We have before spoken of that new class of her productions, which we find in her memoirs,-her letters. It may be added, that these effusions of friendship and sentiment, showing, as they do, her interior self, bringing out her feelings on an immense variety of subjects, and detailing her every-day habits of life, are a rich banquet to taste and piety. Besides all the fascinations of style, and classical allusions; besides all the interest of story, and anecdote, and wit; out of them might be extracted, we verily believe, almost every thing, that would go to make a manual of moral and religious duty, a compendium of prudential rules for the conduct of life, and a code of criticism. Presented in her easy and graceful diction, we can scarcely conceive any communications of the kind, to promise more improvement to the intellect and heart. The occasions and circumstances of her various publications, the opinions formed of them, the effects produced by them, and the interest which they excited in the literary and religious world, are so minutely recorded in her correspondence, that we are much mistaken, if attention is not turned, more eagerly than ever, to her works. Our own curiosity, we acknowledge, has
been greatly augmented, to refresh our memory with a reiterated perusal. We remark, too, with a melancholy interest, in the course of her long correspondence, how, one after another, the brilliant stars of literature or religion, disappeared from the heavens in which they had shone ; and what comments genius and friendship made, on the mutability of the best temporal blessings.
of the poetry which Mrs. More wrote and published, we have little to say, although much might be said. She began her literary career in a devotion to the muses,- a mode of intellectual effort and exbibition, in which genius most commonly first essays its powers. Not only professed poets have first written poetry, but likewise historians, mathematicians, philosophers, and legislators. And what those who have afterwards become eminent in other pursuits, might have proved to be in poetry, had they continued to cultivate the art, it would not, perhaps, be difficult to tell. Plato says of Solon, who was much addicted to poetry in his youth, that, if he had finished all his poems, and particularly his History of the Atlantic Island, which he brought out of Egypt, and had taken time to revise and correct them, as others did; neither Homer, Hesiod, nor any other ancient poet, would have been more famous. But it happens well, that few, comparatively, continue to deal in “ Hesperian” or other " fables," all their days.the dreamings of fancy. It is certainly not to be regretted, that Mrs. More held the muse in subserviency to higher objects, and that she renounced the secular drama altogether, although in that she bid fair to rival the greatest masters. She occasionally, indeed, wrote poetry at every period of life ; but the proportion of her poetic, to her prose compositions, is inconsiderable. She, however, produced several excellent pieces, especially in the earlier part of her life; and thus showed what she might have done, had she fully applied her mind to that species of writing. “Bas Bleu," or Conversation, Dr. Johnson pronounced " a great perforinance.” “Sensibility,” the “Slave Trade,” and “Reflections of King Hezekiah," are fine specimens of the art. She, however, wrote Dothing, even in poetry, merely to please. With her, “the flowers of verse" were designed only to allure the reader to the truth, often the humbling, evangelical truth, which she wished to impress on the conscience. Criticism, therefore, if it could detect faults, is disarmed by the sanctity of the " end and aim.”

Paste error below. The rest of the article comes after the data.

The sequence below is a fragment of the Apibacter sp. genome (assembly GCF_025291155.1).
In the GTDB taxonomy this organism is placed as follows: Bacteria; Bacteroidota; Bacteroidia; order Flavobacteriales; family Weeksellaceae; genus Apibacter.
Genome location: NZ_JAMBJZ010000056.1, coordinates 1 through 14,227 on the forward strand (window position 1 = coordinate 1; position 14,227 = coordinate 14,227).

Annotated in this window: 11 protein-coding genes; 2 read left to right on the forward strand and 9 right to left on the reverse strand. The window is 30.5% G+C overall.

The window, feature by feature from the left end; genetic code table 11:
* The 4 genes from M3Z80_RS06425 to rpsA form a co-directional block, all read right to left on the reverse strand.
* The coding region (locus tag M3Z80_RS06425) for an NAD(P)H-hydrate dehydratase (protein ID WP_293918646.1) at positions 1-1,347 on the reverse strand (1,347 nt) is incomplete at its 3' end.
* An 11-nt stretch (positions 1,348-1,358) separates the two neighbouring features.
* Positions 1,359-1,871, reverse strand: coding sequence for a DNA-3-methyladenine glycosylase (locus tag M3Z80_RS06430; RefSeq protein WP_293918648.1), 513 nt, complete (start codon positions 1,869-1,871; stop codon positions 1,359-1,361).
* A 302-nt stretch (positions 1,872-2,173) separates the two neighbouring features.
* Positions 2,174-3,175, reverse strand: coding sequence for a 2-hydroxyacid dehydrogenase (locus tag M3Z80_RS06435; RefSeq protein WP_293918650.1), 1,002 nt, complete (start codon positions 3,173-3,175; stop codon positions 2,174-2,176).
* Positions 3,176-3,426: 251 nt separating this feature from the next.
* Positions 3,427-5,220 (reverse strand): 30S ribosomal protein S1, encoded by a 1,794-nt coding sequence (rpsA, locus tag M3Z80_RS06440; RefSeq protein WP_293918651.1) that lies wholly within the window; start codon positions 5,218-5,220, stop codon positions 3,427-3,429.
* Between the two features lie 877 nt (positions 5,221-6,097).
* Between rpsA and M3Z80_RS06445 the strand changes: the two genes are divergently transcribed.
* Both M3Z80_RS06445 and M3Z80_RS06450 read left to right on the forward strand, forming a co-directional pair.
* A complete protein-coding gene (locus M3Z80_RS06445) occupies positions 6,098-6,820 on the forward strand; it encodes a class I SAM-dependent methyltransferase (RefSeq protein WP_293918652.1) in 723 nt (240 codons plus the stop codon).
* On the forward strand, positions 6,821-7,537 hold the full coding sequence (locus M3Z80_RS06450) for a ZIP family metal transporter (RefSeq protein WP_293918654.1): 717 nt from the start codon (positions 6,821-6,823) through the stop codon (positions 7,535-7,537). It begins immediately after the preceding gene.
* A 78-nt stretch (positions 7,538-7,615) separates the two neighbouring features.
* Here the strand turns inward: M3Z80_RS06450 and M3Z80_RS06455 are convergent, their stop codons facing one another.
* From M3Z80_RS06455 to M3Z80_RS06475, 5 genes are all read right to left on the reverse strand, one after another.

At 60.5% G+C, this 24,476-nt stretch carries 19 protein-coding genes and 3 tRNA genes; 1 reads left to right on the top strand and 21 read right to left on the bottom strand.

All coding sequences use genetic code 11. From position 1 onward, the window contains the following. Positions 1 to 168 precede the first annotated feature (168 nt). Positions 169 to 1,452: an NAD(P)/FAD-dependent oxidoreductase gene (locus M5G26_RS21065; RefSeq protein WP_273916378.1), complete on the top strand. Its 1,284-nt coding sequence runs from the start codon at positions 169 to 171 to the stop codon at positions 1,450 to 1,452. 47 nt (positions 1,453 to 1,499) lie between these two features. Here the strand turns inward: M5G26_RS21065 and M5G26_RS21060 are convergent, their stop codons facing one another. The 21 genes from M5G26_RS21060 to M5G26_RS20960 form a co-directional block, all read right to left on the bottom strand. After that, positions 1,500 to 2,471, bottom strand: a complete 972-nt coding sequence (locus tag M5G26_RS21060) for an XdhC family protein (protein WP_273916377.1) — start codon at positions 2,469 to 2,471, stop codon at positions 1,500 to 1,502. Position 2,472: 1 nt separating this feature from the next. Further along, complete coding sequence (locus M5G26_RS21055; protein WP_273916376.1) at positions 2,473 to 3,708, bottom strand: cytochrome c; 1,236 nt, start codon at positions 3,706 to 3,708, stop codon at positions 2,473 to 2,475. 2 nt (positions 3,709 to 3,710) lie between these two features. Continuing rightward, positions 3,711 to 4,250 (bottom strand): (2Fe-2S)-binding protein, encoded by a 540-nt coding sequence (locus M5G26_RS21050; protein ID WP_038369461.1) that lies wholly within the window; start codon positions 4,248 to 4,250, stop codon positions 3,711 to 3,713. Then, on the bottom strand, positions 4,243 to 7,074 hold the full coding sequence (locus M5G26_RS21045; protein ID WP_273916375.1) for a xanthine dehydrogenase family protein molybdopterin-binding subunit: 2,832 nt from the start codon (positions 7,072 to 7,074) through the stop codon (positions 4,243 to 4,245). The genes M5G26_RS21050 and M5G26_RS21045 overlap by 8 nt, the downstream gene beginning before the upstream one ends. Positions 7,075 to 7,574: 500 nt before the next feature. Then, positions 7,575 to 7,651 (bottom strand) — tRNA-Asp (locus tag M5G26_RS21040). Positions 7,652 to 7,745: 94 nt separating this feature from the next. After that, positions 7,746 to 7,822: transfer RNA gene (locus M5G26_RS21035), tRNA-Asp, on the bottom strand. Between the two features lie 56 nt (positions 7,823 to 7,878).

Of Mrs. More's prose publications, in particular, we ought to say more; and yet our limits preclude us from dwelling as much upon them as we could wish. They have laid the surest foundation of her clain to the admiration and gratitude of posterity, as they have already made her precious, wherever genius and virtue are revered. Among so many, that are excellent in various respects, it is not easy to distinguish the more deserving productions. Cælebs, as a novel, rich, not in incidents, but in sentiments,-ingenious, not in the story, but in the delineation of the character, -is probably more universally attractive than any other. It is a beautiful exhibition, in the heroine of the work, of all that is really excellent in the female character, as formed on the model, and breathing the spirit, of the gospel. Her Practical Piety, and Christian Morals, as grave, didactic works, on the most serious subjects, and designed to effect a reformation, in the deep sources of human feeling and action, are invaluable productions, and rank among her best. Having been asked, by some one, to express her opinion, respecting the comparative merits of these two works, she gave the preference to the latter. She was certainly less mistaken, than some other eminent writers have been, in the judgments formed of their own works, as compared with each other. Her Moral Sketches, which was a continuation of the design of the two former works, possesses the same general character, and, by some, would even be preferred to either of the others, as a livelier and more discriminating work. A good judge, Dr. Wilson, the present bishop of Calcutta, it seems, considered neither of these works equal to her - Strictures,” or to her “ St. Paul.” The last two are, doubtless, great works, especially the Strictures, which excels in originality, and in powerful, characteristic remark. Every reader, nevertheless, will decide according to his own laste, and, therefore, may decide differently. It is, on the whole, more a matter of curiosity than of usefulness, except for the sake of critical discrimination, to determine the comparative excellence of works, all of which are of a high order of merit, and can be commended, as among the safest human guides, in respect to the spiritual interests of men.